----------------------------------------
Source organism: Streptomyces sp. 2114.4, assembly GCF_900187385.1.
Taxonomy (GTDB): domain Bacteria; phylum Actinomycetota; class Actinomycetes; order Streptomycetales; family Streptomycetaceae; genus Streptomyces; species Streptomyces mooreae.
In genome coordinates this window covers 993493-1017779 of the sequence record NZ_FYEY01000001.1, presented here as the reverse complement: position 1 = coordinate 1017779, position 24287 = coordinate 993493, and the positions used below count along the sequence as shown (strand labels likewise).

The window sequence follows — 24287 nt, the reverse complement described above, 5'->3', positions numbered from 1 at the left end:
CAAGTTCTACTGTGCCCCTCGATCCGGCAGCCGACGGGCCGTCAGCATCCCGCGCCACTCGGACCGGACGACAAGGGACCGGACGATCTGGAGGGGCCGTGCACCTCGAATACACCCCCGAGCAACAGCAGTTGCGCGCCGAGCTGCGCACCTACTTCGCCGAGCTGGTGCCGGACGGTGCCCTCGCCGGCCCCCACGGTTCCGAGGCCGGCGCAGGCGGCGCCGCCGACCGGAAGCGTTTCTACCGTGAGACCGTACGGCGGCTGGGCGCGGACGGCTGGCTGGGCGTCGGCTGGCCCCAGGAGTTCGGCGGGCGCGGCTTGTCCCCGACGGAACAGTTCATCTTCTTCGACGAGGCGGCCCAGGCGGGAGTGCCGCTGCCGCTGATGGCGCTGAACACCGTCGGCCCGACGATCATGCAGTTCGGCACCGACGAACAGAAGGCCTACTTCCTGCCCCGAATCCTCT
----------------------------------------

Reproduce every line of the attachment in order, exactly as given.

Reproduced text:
Source organism: Streptomyces sp. 2114.4, assembly GCF_900187385.1.
Taxonomy (GTDB): domain Bacteria; phylum Actinomycetota; class Actinomycetes; order Streptomycetales; family Streptomycetaceae; genus Streptomyces; species Streptomyces mooreae.
In genome coordinates this window covers 993493-1017779 of the sequence record NZ_FYEY01000001.1, presented here as the reverse complement: position 1 = coordinate 1017779, position 24287 = coordinate 993493, and the positions used below count along the sequence as shown (strand labels likewise).

The window sequence follows — 24287 nt, the reverse complement described above, 5'->3', positions numbered from 1 at the left end:
CAAGTTCTACTGTGCCCCTCGATCCGGCAGCCGACGGGCCGTCAGCATCCCGCGCCACTCGGACCGGACGACAAGGGACCGGACGATCTGGAGGGGCCGTGCACCTCGAATACACCCCCGAGCAACAGCAGTTGCGCGCCGAGCTGCGCACCTACTTCGCCGAGCTGGTGCCGGACGGTGCCCTCGCCGGCCCCCACGGTTCCGAGGCCGGCGCAGGCGGCGCCGCCGACCGGAAGCGTTTCTACCGTGAGACCGTACGGCGGCTGGGCGCGGACGGCTGGCTGGGCGTCGGCTGGCCCCAGGAGTTCGGCGGGCGCGGCTTGTCCCCGACGGAACAGTTCATCTTCTTCGACGAGGCGGCCCAGGCGGGAGTGCCGCTGCCGCTGATGGCGCTGAACACCGTCGGCCCGACGATCATGCAGTTCGGCACCGACGAACAGAAGGCCTACTTCCTGCCCCGAATCCTCT